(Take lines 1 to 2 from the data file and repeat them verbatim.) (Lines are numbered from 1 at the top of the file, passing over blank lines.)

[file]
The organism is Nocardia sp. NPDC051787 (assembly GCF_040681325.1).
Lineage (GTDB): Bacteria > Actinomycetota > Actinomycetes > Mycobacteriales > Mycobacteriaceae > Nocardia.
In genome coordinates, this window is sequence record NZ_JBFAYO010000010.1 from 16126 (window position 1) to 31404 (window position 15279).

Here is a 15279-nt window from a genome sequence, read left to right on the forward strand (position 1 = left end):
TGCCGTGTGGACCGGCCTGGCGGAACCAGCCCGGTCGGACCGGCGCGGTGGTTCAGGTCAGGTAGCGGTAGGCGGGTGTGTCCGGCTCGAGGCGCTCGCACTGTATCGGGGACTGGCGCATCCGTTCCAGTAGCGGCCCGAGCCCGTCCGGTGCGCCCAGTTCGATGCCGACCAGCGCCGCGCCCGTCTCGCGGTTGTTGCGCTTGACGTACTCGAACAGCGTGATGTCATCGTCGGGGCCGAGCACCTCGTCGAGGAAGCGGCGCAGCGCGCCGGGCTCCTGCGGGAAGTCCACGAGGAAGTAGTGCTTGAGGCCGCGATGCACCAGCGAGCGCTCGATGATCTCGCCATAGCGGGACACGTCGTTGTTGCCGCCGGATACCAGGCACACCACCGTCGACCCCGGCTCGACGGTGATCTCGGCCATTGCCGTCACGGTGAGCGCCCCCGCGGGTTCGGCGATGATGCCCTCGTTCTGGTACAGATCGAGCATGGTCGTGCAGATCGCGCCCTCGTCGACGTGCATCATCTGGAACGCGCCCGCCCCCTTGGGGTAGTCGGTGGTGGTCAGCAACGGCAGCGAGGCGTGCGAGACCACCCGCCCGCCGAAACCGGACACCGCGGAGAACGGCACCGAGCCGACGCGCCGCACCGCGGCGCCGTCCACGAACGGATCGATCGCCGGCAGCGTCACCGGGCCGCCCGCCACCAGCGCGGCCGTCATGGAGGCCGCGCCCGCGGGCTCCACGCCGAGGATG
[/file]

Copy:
The organism is Nocardia sp. NPDC051787 (assembly GCF_040681325.1).
Lineage (GTDB): Bacteria > Actinomycetota > Actinomycetes > Mycobacteriales > Mycobacteriaceae > Nocardia.